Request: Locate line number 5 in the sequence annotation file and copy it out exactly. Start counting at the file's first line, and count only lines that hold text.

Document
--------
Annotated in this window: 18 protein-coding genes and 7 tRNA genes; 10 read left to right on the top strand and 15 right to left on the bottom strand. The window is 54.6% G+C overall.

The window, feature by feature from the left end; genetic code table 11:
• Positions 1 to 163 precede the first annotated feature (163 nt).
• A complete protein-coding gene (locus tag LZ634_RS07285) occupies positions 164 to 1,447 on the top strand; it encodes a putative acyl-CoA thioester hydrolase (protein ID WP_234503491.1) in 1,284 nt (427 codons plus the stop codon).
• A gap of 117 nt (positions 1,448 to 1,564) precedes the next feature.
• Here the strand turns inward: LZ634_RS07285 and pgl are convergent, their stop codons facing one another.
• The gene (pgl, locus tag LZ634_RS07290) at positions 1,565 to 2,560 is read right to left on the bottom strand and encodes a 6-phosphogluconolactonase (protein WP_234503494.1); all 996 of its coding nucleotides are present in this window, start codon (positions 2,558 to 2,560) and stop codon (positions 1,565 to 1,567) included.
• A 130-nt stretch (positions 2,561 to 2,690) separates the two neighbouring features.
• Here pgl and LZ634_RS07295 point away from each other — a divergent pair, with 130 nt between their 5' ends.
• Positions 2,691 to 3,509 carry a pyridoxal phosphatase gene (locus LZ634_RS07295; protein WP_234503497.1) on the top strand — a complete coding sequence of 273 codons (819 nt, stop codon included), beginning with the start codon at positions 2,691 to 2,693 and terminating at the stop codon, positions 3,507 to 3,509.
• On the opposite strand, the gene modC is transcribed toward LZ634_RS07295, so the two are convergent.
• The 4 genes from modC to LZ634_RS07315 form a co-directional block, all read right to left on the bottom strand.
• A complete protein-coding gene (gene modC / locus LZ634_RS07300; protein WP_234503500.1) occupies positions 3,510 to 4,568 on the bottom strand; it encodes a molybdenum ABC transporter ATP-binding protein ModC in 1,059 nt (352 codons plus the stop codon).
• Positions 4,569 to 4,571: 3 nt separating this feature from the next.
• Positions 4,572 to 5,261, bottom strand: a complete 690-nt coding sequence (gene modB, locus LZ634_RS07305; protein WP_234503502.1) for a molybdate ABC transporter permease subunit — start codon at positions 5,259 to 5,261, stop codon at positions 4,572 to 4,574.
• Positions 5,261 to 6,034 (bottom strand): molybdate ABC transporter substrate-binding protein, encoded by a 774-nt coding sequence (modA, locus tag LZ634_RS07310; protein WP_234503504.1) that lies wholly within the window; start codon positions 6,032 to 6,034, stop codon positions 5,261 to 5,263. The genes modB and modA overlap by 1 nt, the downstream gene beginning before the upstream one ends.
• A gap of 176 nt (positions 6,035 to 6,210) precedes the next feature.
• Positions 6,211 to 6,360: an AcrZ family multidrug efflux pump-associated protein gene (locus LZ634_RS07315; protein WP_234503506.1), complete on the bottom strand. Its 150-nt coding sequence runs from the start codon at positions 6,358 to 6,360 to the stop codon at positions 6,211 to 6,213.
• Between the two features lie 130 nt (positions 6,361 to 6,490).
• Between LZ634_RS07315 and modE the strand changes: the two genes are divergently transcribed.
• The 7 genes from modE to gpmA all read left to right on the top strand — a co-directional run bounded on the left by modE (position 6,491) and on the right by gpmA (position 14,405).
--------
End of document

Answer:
• A gap of 117 nt (positions 1,448 to 1,564) precedes the next feature.